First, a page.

Joshua Tree Closure Because Of Graffiti Egged On By Social Media, Says Park Service

More Joshua Tree closures have been announced by the National Park Service, and it isn’t because of budget cuts or the sequester. Instead, it’s the work of vandals engaged in a campaign of what the park service has called “continued malicious desecration” of both the scenic canyons and ancient archeological ruins. The graffiti campaign started in January and has only gotten worse.

Rattlesnake Canyon will be closed through the end of April for the emergency clean-up. On April 30, officials will reassess the closure. For now, the public is absolutely forbidden to enter the Rattlesnake Canyon area.

Pat Pilcher, a park spokesman, told NBC News that around 17 sites, many large scenic boulders up to 50 feet in diameter, have been defaced. The vandals have spray-painted over prehistoric petroglyphs with vulgar or obscene words and images. “During my career I worked at five other national parks and I’ve never seen the damage to this extent,” he said.

In addition to allowing park workers time to repair some of the damage, the Joshua Tree closures will give them an opportunity to investigate the crime. The park officials strongly suspect the vandals are involved in a social media campaign which involves sharing photos of their graffiti on Facebook.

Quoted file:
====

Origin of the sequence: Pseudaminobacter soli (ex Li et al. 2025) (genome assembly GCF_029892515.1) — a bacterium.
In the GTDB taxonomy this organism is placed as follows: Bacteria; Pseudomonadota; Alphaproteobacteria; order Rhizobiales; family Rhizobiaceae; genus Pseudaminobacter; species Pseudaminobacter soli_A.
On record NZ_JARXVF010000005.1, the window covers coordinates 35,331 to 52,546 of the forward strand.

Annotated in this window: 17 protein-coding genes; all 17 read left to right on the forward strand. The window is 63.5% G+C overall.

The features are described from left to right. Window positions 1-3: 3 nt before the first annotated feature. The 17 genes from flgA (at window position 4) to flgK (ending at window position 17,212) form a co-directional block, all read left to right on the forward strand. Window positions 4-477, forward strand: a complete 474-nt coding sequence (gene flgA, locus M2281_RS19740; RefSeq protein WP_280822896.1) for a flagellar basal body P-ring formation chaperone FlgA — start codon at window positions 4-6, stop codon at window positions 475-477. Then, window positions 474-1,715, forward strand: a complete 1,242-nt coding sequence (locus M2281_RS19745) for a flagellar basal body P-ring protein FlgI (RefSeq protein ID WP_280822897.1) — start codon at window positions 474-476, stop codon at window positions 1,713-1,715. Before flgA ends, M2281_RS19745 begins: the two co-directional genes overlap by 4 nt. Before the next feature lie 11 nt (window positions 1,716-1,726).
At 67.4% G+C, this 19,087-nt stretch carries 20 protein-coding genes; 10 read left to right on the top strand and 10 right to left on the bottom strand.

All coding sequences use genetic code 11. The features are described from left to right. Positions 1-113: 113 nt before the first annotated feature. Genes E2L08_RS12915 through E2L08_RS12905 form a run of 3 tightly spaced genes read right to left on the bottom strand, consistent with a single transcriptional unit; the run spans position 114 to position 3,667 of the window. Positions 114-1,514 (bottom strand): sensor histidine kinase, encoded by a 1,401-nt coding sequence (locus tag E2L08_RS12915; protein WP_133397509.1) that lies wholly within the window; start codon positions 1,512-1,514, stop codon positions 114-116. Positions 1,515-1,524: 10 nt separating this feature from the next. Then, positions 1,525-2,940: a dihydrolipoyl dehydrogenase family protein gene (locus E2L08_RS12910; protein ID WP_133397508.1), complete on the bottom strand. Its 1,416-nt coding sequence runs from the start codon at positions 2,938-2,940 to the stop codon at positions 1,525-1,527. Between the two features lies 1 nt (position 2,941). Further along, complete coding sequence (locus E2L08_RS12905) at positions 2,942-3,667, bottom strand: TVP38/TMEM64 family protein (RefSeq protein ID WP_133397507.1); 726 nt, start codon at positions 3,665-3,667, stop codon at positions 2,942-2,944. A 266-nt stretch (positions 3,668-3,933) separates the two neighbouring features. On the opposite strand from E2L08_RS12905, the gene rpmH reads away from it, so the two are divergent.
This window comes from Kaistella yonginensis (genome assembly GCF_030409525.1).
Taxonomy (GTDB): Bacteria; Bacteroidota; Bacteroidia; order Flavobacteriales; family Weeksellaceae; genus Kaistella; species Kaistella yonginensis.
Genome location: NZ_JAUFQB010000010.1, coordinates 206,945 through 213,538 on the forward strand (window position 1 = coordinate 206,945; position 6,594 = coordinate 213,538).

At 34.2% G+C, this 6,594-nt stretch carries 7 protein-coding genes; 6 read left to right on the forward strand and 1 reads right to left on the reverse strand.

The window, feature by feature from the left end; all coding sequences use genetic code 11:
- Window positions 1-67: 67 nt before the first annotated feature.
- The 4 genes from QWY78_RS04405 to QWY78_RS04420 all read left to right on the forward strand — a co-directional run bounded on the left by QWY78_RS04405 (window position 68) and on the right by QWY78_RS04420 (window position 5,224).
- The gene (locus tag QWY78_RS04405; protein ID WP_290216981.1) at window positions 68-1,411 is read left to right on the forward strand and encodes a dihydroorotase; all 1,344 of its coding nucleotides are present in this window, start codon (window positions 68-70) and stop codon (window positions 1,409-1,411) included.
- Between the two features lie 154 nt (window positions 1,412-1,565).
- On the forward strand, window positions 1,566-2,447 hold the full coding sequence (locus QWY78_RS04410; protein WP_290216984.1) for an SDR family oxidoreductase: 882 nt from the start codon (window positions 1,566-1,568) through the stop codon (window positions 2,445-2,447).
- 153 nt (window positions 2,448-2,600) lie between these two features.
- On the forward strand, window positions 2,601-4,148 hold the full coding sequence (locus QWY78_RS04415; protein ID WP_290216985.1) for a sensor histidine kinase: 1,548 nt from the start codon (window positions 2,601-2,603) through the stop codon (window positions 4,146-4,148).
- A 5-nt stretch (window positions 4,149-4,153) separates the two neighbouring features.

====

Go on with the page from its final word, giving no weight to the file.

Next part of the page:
However, they haven’t revealed if they’re looking at specific Facebook pages or if they have any leads on specific criminals. They did ask if you see something to report it to park workers.

Barker Dam, also in Joshua Tree National Park, was closed in February, and for the same reason. In that case, the vandals were actually carving their initials into the face of the dam in addition to spray-painting graffiti. As a result, no one is allowed to make the once-popular hike to the dam.

Volunteers from the Urban School of San Francisco have said that they will assist in scrubbing the graffiti off the granite rocks.

One frustrating element for park officials and the 1.3 million legitimate visitors a year is the fact that April is one of the most popular times to visit, since the desert scenery is less than pleasant to explore in the heat of summer. Many hikers this year will miss some of the park’s highlights because of the Joshua Tree closures.

[Joshua Tree National Park photos by Brocken Inaglory via Wikipedia Commons]

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